Data collection methods

Data collection is the method by which the responses from a survey are collected and the instruments used. Since, the study is a quantitative one in the area of psychology, the instrument used in the study was a questionnaire.

The method of data collection comprised of NASA TLX scale based questionnaire that comprised of demographic information as well as workload perceptions. The questionnaire was administered only after the completion of the multitasking experiment and they had to provide response on the level of pressure and effort induced during the multitasking.

The NASA TLX scale was mainly used in this study as the questionnaire, whereby, the participants were asked about their demographic aspects and the six main attributes of workload; mental, physical, temporal, performance, effort and frustration (Cao et al., 2009). There were also the dependent variables of the study and once these variables were recorded they were posted to Qualtrics.

Data analysis methods

The current study was based on two main types of analyses; the descriptive and the inferential. The descriptive mainly comprised of frequency distribution and the inferential analysis comprised of MANOVA test. In addition, to find the reliability of the responses of the dependent variables, normality test was conducted.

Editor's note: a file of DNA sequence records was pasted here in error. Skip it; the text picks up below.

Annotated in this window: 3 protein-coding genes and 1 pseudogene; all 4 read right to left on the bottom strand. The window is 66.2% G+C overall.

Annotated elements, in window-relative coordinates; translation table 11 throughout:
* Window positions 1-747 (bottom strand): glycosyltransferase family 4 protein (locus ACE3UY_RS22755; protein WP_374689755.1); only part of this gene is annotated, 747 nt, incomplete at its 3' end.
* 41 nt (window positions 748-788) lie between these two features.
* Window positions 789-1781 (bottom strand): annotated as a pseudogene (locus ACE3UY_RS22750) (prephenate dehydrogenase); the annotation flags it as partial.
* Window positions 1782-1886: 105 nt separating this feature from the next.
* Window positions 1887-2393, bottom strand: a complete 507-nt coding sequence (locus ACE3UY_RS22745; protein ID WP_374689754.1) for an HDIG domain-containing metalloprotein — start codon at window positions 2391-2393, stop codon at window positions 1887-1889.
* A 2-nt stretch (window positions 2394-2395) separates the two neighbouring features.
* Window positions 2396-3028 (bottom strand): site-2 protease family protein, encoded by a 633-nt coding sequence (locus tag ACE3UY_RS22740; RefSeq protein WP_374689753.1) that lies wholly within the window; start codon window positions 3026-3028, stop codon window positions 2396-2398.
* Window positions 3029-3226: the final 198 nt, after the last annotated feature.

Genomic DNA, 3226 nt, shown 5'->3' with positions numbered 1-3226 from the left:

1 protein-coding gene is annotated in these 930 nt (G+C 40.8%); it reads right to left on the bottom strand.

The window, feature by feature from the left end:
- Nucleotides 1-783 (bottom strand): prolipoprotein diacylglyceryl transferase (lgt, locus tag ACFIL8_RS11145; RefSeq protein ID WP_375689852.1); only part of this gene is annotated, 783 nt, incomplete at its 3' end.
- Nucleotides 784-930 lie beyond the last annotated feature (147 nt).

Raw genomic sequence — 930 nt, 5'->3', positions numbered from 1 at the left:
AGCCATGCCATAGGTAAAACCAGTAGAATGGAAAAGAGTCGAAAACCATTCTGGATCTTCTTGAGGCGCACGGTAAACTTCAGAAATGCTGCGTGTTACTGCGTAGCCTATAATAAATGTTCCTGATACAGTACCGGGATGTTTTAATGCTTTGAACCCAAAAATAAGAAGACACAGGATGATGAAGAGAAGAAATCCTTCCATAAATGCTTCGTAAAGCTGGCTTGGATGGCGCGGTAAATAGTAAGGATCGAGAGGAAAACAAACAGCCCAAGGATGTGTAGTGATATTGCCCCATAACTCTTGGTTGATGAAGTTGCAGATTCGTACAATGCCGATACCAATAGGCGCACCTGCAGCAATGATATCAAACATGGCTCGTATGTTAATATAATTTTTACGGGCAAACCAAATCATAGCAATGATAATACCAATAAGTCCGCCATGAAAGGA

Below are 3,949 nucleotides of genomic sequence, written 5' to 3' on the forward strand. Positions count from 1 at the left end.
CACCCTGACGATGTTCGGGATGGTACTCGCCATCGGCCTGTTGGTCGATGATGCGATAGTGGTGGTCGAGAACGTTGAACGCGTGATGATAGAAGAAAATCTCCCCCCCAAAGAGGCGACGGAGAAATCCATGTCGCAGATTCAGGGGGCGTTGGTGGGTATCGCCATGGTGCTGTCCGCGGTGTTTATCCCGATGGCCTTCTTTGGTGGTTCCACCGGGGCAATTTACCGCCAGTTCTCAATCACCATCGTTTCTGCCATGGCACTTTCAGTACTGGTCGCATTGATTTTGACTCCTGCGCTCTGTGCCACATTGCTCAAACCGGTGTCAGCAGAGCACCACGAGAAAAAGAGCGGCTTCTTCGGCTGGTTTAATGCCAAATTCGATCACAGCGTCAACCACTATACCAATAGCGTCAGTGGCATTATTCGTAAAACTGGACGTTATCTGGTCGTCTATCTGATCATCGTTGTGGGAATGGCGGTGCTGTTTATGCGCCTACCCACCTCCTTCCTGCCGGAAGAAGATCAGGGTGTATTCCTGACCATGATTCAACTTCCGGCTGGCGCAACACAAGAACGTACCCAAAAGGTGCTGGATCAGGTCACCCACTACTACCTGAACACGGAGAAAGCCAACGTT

The data analysis methods were based on MANOVA or multivariate analysis to check the impact of critical assessment on workload aspects like mental, physical, temporal, perceived performance, perceived effort and frustration.

Therefore, the independent variable in this regard was the condition of the experimental group and the dependent variables were mental, physical, temporal, perceived performance, perceived effort and frustration. MANOVA was conducted so that the impact of the predictor on the control values of critical evaluation (Finch & French, 2013).

Apart from MANOVA, normality test was also done or a multivariate normality test which helped to explore if the responses or the data have a normal distribution for the reliability of the study (Székely& Rizzo, 2005).The descriptive analysis however comprised of frequency distribution whereby the findings were presented in the form of mean values and graphical representations.